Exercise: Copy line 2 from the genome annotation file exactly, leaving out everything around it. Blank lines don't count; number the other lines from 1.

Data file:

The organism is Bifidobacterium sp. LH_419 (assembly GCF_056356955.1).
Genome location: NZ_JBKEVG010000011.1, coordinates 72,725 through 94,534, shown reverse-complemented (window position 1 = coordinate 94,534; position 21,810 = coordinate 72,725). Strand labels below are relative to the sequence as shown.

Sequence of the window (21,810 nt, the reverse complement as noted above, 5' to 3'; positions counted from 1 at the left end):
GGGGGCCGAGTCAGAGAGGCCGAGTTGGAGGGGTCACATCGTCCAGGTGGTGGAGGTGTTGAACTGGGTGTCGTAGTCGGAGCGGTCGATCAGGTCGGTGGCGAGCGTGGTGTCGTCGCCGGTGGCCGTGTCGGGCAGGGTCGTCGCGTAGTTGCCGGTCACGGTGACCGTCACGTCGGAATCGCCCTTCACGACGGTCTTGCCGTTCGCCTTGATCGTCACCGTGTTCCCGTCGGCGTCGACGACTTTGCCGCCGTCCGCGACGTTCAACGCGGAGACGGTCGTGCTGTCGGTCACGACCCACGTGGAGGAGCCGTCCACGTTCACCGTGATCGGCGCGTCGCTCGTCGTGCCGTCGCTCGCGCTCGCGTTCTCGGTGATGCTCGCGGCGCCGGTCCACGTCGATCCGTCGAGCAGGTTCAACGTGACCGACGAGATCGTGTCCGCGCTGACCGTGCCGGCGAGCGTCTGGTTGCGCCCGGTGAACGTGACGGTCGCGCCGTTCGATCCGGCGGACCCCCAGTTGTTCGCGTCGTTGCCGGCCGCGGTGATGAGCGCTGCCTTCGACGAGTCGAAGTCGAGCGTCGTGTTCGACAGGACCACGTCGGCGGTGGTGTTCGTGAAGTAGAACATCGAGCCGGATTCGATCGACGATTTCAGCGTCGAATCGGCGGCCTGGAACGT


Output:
Genome location: NZ_JBKEVG010000011.1, coordinates 72,725 through 94,534, shown reverse-complemented (window position 1 = coordinate 94,534; position 21,810 = coordinate 72,725). Strand labels below are relative to the sequence as shown.